Losing the keys for many older adults means a loss of independence. I have always been an advocate of older adults’ right to make their own bad decisions, provided they are mentally competent, however; this week a series of events made me change my mind on one important issue: driving.
I attended an EPWNG panel on Navigating the Odyssey of Caring for Aging and Sick Loved Ones and Erin Marcus from Caring Transitions made an important point. Allowing our loved ones to continue driving unsafely on the road puts others at risk. This could mean kids playing in the park, families at a street festival, or another young driver on the road. What’s worse – possibly offending your mother or father, or the unthinkable happening on the road?
The conversation is a difficult one and I’ve listed some ideas for broaching the topic below:
Instead of saying, “You have to stop driving! You’re going to hurt someone!” try “How’s your driving going?” It might sound counterintuitive, but it’s best not to try and convince a loved one that they need to give up the keys. A combative approach can make a person defensive or shut down. Rather, you want to help loved ones draw their own conclusions by looking at their own driving behavior. Talking about a recent ticket or a minor accident can be a good way into the conversation. Even if you do make an executive decision about driving, it’s best to start by putting the ball in their court.
Instead of “Don’t worry, I can drive you everywhere” try “I know it will be hard to give up your independence.”When asked to give up the keys, older adults might protest and say they need to to go about their daily life. You might be tempted to offer solutions by insisting on driving or pointing out senior transportation in your area. However, it’s better to validate their feelings and honor their sense of freedom, whether your loved one is going to doctor’s appointments or simply to the movies or the store.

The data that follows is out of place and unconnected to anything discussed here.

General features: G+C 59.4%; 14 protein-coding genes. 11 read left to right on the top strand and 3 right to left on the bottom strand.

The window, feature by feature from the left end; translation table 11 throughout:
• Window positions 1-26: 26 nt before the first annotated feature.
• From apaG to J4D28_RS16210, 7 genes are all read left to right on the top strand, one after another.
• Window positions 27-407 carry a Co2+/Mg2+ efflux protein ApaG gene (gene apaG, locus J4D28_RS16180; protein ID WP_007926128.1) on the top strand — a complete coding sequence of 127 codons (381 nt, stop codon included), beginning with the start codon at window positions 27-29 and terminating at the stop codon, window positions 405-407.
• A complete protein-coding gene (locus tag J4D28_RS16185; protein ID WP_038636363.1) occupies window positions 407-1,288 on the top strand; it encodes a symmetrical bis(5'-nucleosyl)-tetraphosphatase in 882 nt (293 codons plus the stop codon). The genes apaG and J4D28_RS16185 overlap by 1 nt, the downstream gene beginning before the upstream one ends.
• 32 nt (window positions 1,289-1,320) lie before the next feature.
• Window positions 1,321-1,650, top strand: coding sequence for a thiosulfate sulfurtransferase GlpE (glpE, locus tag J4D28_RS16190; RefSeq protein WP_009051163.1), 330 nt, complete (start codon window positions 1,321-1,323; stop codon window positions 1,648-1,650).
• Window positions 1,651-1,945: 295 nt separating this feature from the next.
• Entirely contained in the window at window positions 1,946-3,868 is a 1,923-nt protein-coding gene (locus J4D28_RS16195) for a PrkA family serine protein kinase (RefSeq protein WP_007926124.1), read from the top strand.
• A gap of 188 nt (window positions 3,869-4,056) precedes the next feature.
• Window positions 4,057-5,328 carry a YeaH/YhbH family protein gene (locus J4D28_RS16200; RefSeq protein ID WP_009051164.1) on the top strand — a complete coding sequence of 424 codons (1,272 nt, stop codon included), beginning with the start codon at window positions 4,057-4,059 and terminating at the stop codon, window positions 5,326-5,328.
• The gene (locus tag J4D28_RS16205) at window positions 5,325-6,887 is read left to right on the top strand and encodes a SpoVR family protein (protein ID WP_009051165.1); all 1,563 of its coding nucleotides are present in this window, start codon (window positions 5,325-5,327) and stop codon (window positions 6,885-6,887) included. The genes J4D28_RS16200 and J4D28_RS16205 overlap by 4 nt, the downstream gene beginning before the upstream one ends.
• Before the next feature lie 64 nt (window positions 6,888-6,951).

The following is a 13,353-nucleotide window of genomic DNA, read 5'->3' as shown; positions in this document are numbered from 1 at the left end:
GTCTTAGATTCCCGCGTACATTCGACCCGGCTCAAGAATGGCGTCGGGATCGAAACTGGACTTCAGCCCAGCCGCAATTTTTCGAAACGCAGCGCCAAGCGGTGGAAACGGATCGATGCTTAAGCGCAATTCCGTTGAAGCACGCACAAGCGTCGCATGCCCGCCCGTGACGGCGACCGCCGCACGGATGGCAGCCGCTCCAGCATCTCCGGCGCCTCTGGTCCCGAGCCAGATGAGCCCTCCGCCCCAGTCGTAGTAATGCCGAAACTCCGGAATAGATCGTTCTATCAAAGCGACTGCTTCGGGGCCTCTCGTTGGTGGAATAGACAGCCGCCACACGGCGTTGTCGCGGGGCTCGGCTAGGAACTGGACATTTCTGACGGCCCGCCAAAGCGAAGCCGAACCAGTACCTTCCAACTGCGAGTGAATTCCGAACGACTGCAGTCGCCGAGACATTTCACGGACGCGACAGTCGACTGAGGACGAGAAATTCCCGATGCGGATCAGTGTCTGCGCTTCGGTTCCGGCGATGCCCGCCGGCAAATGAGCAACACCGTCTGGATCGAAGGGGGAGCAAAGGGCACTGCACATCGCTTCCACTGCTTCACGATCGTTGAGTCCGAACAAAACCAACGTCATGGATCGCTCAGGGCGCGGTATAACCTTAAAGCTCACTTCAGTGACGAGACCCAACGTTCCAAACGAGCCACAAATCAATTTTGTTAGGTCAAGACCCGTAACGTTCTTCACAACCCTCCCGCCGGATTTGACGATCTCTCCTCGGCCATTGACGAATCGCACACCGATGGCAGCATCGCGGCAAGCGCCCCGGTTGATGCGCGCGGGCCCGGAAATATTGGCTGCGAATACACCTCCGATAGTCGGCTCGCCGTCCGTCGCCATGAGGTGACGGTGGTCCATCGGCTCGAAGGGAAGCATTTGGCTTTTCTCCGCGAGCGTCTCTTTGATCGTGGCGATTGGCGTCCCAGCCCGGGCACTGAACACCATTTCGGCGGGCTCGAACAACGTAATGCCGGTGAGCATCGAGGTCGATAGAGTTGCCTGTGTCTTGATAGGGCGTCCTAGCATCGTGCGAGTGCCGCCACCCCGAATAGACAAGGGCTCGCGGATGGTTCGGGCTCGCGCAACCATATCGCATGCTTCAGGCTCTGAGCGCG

Instead of “You really need to give up the keys” try “What do you think you should do about your driving?”Again, by putting the ball in their court, it can help them draw their own conclusion.
Instead of “Let’s focus on the driving” try “What do you want to talk about?”While you don’t want to dodge the topic, sometimes reminiscing or discussing other age-related issues first can be a more natural transition into the driving conversation. When people feel they are being listened to and understood, they’re more open to making change. The reality is that coming to a conclusion about driving will likely take multiple conversations, and difficult topics might take warming up to.
Instead of having the conversation all alone, invite a third party
Sometimes hearing the advice from a professional, outside the family can help. Normative aging changes make reaction time slow even in the healthiest of individuals.
Always focus on alternatives and the positive of the situation. Giving up driving and all the responsibilities that come with having a car can be freeing – no car insurance, no parking, no parking tickets, and no need to give rides to grandkids all over town.
Need help talking to your family member about driving? Feel free to give us a call and we can point you in the right direction for local resources on dealing with this among other difficult topics.